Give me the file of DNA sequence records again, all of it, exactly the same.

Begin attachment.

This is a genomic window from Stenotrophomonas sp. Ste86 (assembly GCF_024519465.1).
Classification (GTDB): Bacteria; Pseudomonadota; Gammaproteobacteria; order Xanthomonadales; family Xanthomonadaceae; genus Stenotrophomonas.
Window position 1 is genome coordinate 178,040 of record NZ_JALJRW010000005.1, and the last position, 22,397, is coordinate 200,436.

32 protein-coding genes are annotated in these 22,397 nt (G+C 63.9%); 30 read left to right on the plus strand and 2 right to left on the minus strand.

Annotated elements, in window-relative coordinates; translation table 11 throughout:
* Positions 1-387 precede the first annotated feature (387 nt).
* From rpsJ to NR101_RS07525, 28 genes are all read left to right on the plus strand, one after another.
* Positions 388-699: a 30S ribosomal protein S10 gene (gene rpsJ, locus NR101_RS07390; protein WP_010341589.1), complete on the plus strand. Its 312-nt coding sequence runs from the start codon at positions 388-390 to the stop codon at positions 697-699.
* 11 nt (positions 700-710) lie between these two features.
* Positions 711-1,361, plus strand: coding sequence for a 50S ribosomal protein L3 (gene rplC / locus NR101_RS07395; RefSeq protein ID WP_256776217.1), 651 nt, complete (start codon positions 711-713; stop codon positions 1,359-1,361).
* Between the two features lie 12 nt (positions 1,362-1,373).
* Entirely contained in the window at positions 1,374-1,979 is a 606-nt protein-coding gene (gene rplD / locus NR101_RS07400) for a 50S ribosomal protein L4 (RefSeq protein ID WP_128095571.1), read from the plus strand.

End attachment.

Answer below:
This is a genomic window from Stenotrophomonas sp. Ste86 (assembly GCF_024519465.1).
Classification (GTDB): Bacteria; Pseudomonadota; Gammaproteobacteria; order Xanthomonadales; family Xanthomonadaceae; genus Stenotrophomonas.
Window position 1 is genome coordinate 178,040 of record NZ_JALJRW010000005.1, and the last position, 22,397, is coordinate 200,436.

32 protein-coding genes are annotated in these 22,397 nt (G+C 63.9%); 30 read left to right on the plus strand and 2 right to left on the minus strand.

Annotated elements, in window-relative coordinates; translation table 11 throughout:
* Positions 1-387 precede the first annotated feature (387 nt).
* From rpsJ to NR101_RS07525, 28 genes are all read left to right on the plus strand, one after another.
* Positions 388-699: a 30S ribosomal protein S10 gene (gene rpsJ, locus NR101_RS07390; protein WP_010341589.1), complete on the plus strand. Its 312-nt coding sequence runs from the start codon at positions 388-390 to the stop codon at positions 697-699.
* 11 nt (positions 700-710) lie between these two features.
* Positions 711-1,361, plus strand: coding sequence for a 50S ribosomal protein L3 (gene rplC / locus NR101_RS07395; RefSeq protein ID WP_256776217.1), 651 nt, complete (start codon positions 711-713; stop codon positions 1,359-1,361).
* Between the two features lie 12 nt (positions 1,362-1,373).
* Entirely contained in the window at positions 1,374-1,979 is a 606-nt protein-coding gene (gene rplD / locus NR101_RS07400) for a 50S ribosomal protein L4 (RefSeq protein ID WP_128095571.1), read from the plus strand.